E-commerce is the fastest growing retail market in Europe. Online sales in Western Europe and Poland grew from €201.33 billion in 2015 to €232.60bn in 2016, a jump of +15.6%, according to figures from UK-based Centre for Retail Research.
And growth is expected to continue apace: “In 2017, we expect total e-commerce online sales to increase to €265.68bn, a rise of 14.2%. Further growth of 13.8% in 2018 should mean that online sales reach €302.37bn.”
The biggest categories for online shopping are clothing and electronics and – with the exception of the UK where e-commerce accounts for 7% of all food sales – many European online grocery markets remain in their infancy.
But researchers at Mintel believe that this picture is changing, with an ever rising number of European millennial consumers buying their weekly shop online. Mintel revealed 45% of Germans aged 16 to 24 have shopped online for groceries in the past six months, compared to only 31% of Germans overall. The pattern is similar in other European markets. In Spain, 46% of millennials have purchased groceries online, while in Poland the figure stands at 44%.
“[Online grocery in Europe] is growing fast as young consumers increasingly opt for the stress-free and time-saving convenience of online shopping. More and more retailers and speciality players are pushing into the channel to stay connected with the younger generation, promising a bright future for the online market at a time when connectivity and on-demand are playing an ever more important role in youth culture,” explained Mintel’s Regina Haydon.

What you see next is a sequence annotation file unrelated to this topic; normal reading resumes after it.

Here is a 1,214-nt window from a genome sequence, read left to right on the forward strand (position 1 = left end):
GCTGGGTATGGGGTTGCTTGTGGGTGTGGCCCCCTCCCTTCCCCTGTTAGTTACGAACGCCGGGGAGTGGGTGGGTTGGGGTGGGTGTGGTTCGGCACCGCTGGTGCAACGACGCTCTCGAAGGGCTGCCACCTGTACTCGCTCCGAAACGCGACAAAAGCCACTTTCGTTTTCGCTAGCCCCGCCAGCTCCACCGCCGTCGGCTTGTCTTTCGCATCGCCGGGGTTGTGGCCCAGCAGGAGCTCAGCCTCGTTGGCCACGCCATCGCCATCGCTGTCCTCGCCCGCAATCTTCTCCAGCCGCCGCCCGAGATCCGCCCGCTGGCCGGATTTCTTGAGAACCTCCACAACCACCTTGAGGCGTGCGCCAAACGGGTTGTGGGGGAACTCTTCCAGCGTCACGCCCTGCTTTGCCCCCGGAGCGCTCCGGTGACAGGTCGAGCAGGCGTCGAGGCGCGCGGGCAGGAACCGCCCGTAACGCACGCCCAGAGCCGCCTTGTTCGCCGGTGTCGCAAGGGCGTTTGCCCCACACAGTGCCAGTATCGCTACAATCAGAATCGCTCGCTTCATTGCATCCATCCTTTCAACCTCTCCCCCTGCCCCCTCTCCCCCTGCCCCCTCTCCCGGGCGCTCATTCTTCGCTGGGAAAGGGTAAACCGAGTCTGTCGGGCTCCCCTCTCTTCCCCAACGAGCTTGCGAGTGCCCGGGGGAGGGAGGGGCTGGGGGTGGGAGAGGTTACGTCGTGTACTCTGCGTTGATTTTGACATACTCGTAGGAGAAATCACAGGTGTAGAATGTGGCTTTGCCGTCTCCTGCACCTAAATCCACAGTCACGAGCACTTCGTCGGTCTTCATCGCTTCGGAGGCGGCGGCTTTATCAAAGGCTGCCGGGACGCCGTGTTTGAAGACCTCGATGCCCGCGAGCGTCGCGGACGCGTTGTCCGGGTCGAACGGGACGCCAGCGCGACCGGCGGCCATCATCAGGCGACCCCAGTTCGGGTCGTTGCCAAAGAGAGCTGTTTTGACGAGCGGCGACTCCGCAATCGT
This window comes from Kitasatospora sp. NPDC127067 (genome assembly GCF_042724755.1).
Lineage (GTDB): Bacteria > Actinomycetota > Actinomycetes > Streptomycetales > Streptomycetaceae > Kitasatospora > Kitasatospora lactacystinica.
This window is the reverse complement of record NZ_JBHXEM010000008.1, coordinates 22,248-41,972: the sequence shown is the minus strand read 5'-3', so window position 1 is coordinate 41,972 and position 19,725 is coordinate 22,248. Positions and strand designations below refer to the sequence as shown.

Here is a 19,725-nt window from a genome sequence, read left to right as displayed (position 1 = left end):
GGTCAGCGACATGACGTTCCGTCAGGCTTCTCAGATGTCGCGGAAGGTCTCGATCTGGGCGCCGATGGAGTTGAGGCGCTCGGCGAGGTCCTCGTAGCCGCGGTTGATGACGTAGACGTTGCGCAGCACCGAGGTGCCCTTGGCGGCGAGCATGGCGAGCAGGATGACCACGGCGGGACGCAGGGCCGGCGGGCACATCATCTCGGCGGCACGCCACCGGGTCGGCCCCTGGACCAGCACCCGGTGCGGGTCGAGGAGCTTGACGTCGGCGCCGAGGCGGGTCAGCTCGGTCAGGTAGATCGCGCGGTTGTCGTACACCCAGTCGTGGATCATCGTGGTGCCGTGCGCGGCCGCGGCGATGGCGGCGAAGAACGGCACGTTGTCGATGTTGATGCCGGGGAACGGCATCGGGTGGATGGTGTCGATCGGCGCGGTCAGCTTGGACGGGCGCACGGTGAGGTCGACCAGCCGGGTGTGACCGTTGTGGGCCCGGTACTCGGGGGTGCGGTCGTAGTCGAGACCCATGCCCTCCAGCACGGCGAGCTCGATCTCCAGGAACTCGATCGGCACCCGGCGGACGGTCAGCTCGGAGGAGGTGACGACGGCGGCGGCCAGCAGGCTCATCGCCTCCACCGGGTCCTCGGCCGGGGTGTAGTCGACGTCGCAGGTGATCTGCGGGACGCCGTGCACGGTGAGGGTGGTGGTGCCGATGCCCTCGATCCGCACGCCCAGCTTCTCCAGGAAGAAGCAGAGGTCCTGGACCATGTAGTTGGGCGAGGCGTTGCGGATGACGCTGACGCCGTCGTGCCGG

Brands over-index online
At a time when branded food and drinks companies are seeing their sales squeezed by smaller, disruptive players in the grocery store, e-commerce has a particular appeal for big branded manufacturers.
Unlike in the supermarket, where consumers feel more confident assessing the quality of a product based on the look and feel of its on-shelf presence, many consumers are sceptical about the quality of online grocery purchases.
Familiarity pushes them towards brands that they already know and trust when using search functions to find products.
“When consumers use the search function we tend to see brands with higher unaided awareness do best. This points to big brands as the winners,” General Mills CFO Doug Mulligan revealed at the Barclays Consumer Staples Conference yesterday (2 September).
Mulligan revealed that General Mill’s brands also perform well when consumers shop online using the navigation function because large brands usually appear on the first pages of a search. “While many people think of the digital shelf as infinite consumers rarely look through pages of results, which counter-intuitively might mean the number of cereal brands they look at online could be far fewer than they would see in the average grocery store,” he explained.
As a result, General Mills’ brands perform better online than offline in the UK – and competition from private label does worse. “Private label penetration in food [in the UK] is twice as high as in the US and retailers have every opportunity to push their brands online. Private label shares online are only 65% of the level they are in traditional channels. Conversely, our brands do quite well. Our market share in the UK is almost 30% higher online than in the physical store.”